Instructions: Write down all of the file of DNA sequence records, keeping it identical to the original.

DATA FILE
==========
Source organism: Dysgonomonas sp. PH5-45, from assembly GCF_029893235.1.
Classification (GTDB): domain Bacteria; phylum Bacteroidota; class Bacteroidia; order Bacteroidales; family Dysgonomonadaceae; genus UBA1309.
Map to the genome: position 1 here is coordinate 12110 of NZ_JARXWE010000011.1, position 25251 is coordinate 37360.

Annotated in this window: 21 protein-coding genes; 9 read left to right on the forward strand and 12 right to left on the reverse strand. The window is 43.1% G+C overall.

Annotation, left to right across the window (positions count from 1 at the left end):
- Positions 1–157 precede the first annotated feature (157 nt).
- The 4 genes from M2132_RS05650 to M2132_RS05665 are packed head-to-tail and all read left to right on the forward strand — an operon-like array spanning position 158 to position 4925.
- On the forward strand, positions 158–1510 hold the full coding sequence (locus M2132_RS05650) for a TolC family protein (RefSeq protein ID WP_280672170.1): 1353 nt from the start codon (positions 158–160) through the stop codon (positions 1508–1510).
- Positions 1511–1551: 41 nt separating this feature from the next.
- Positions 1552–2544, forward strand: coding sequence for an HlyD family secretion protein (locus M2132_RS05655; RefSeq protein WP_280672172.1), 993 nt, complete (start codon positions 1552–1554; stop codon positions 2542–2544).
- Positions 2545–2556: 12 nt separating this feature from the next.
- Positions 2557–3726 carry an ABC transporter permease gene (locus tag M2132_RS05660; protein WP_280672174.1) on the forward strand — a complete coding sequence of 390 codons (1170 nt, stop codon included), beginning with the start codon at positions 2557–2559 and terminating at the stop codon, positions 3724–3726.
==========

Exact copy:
Source organism: Dysgonomonas sp. PH5-45, from assembly GCF_029893235.1.
Classification (GTDB): domain Bacteria; phylum Bacteroidota; class Bacteroidia; order Bacteroidales; family Dysgonomonadaceae; genus UBA1309.
Map to the genome: position 1 here is coordinate 12110 of NZ_JARXWE010000011.1, position 25251 is coordinate 37360.

Annotated in this window: 21 protein-coding genes; 9 read left to right on the forward strand and 12 right to left on the reverse strand. The window is 43.1% G+C overall.

Annotation, left to right across the window (positions count from 1 at the left end):
- Positions 1–157 precede the first annotated feature (157 nt).
- The 4 genes from M2132_RS05650 to M2132_RS05665 are packed head-to-tail and all read left to right on the forward strand — an operon-like array spanning position 158 to position 4925.
- On the forward strand, positions 158–1510 hold the full coding sequence (locus M2132_RS05650) for a TolC family protein (RefSeq protein ID WP_280672170.1): 1353 nt from the start codon (positions 158–160) through the stop codon (positions 1508–1510).
- Positions 1511–1551: 41 nt separating this feature from the next.
- Positions 1552–2544, forward strand: coding sequence for an HlyD family secretion protein (locus M2132_RS05655; RefSeq protein WP_280672172.1), 993 nt, complete (start codon positions 1552–1554; stop codon positions 2542–2544).
- Positions 2545–2556: 12 nt separating this feature from the next.
- Positions 2557–3726 carry an ABC transporter permease gene (locus tag M2132_RS05660; protein WP_280672174.1) on the forward strand — a complete coding sequence of 390 codons (1170 nt, stop codon included), beginning with the start codon at positions 2557–2559 and terminating at the stop codon, positions 3724–3726.